Mics under $50, and headset mics, sound noticeably bad even when close to your mouth. Outside of that, it seemed like sound quality depended as much or more on things other than microphone quality, like how much your space echoes. (There’s a surprisingly large genre of YouTubers demoing expensive mics with bad-sounding setups.) So it seemed like higher-end microphones would probably be wasted in most video call setups.
Based on this, I suggest the AT2005 as a widely-recommended mic in the lowest “doesn’t sound noticeably bad” price tier, that can be stuck on a boom arm with minimal ceremony.
Other microphone comparisons for further reading:
Listen to yourself
In video calls, unlike real life, what you hear is not the same as what’s heard by the person you’re talking to. And mics are fiddly enough that your particular setup and mic technique matters a lot. So it’s really useful to listen to how your audio sounds. You can do this with a web app like miccheck.me. The most common mic problems are plosive pops and harsh sibilants—pick sentences that will cover those. The Harvard Sentences are a good starting point.
If those consonants sound bad, you might need a better windscreen, or to change how your mic is positioned. For instance, if you have a headset mic, you should position it just beside the corner of your mouth—not directly in front—so that you’re not breathing/spitting into it.
Use a dedicated monitor
I recently started putting my active call in full-screen mode on my primary (27") monitor, and using a second monitor for notes or other activity. This turned out to make a surprisingly big difference to how immersive the call felt. (Maybe I should have been clued in by the fact that this feature is called “immersive mode”?) It’s amazing for keeping me focused and present. Possible reasons why:
In windowed mode, Zoom keeps your preview at the top of the screen in a bar of its own, but in fullscreen mode there’s no bar, just a floating preview window (which you can also hide). That means there’s a lot more screen available for other people’s video.
Hiding the window bezel, task bar, etc. make it much less salient that you’re talking through a computer, and the user interface is less likely to distract you.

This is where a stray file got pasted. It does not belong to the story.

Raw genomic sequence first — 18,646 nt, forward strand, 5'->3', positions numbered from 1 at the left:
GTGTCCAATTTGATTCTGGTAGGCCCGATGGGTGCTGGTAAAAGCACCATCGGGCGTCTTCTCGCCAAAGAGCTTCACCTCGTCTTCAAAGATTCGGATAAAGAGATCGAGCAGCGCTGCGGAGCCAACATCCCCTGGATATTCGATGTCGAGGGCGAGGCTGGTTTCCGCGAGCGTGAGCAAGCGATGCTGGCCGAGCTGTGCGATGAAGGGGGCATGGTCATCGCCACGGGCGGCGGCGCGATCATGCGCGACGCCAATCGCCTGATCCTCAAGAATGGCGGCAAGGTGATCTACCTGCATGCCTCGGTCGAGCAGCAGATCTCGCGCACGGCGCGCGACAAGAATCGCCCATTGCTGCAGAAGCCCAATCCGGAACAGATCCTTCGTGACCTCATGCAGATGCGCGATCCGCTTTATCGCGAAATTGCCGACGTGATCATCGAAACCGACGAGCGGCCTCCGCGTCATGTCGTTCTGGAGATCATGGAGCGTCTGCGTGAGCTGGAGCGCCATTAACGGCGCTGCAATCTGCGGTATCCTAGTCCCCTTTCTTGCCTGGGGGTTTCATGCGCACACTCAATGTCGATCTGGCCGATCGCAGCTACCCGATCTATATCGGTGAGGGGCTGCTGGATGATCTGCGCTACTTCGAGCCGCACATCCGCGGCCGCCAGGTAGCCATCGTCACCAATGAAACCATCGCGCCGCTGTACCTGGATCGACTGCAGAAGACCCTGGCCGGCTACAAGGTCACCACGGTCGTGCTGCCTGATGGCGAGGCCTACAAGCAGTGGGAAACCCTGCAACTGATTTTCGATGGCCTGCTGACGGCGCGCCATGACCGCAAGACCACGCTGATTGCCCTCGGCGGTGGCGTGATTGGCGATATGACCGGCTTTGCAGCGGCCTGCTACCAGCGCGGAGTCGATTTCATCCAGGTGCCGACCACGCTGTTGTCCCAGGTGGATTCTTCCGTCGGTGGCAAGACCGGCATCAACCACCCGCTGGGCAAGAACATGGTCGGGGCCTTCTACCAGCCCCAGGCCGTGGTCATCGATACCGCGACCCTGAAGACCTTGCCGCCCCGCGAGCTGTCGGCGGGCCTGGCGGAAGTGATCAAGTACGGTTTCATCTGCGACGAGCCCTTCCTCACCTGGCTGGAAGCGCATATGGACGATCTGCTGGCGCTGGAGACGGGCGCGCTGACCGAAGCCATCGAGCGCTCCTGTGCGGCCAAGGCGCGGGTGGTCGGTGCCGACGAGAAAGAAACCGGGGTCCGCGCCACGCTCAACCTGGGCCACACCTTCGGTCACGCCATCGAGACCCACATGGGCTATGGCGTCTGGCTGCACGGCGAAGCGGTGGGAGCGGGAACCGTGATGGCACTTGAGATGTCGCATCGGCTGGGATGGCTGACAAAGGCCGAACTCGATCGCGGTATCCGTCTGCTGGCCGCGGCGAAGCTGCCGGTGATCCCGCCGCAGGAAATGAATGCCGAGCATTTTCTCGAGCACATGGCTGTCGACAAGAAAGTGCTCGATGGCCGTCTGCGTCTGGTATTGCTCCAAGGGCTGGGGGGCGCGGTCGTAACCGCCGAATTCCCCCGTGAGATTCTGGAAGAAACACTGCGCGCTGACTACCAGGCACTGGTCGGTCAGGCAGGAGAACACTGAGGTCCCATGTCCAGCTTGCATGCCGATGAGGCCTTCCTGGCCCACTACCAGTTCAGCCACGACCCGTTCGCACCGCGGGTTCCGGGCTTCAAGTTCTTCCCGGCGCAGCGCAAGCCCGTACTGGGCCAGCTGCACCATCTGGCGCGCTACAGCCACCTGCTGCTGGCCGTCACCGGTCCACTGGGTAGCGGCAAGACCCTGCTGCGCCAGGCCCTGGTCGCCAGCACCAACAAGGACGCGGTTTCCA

In windowed mode, I’d sometimes end up tabbing away to look at another window, and lazily forget to tab back. Then I’d spend a lot of the call not looking at people and feeling less connected.
For the second monitor for notes, I use an iPad with Sidecar, but you can also buy dedicated “portable monitors” for under $200 that would serve this purpose well.
Improve your lighting
The best way to get a sharper image on any camera is to put more light into the sensor. Laptop webcams have terrible image quality, but a laptop webcam with good lighting will look better than a fancy camera with bad lighting:
The two basic rules of lighting are:
Cast lots of diffuse light on your face to make sure it’s brighter than the background. (Also, the more light that’s hitting the scene, the less grainy your image will appear.)
The easiest way to do this is to put your desk in front of a window; the second-easiest is to bounce artificial lights off of a light-colored surface behind the camera. If neither of those is enough, you can also use a “ring light” or “softbox” (no particular recommendations as I’ve never tried one).
Eliminate light sources in the camera’s field of view. Compared to the human eye, cameras have lower dynamic range—they can’t capture large differences in brightness. That’s why, for instance, your phone can’t take good pictures of trees against the sky on a bright day. Similarly, if there’s a bright window behind you, or a light fixture in your camera’s field of view, that part will look “blown out” and everything else will look dark by comparison.
Use your real background
Probably controversial. I’m speaking strictly from the point of view of immersiveness here—not e.g. expressing your individuality, making your coworkers laugh, or hiding the pile of laundry behind you. Those are all valid reasons to want to use backgrounds! Just be aware that you’re sacrificing immersiveness when you do.
Why? Zoom’s background detection software is not very accurate, and it’ll periodically delete parts of your hair/body, make the background show through your eyeballs, etc. Plus, it’s really bad at detecting boundaries so some of the real background will show through your hair.
If you have a decent camera (as below), and a space of your own (see get away from other people above), you’ll look less distracting and more real if you don’t use a fake background.
Don’t bother with webcams
It’s probably obvious that laptop webcams suck. Even if they’re not inexplicably positioned so that they look up your nose, they will be grainy, blurry and have a tiny dynamic range.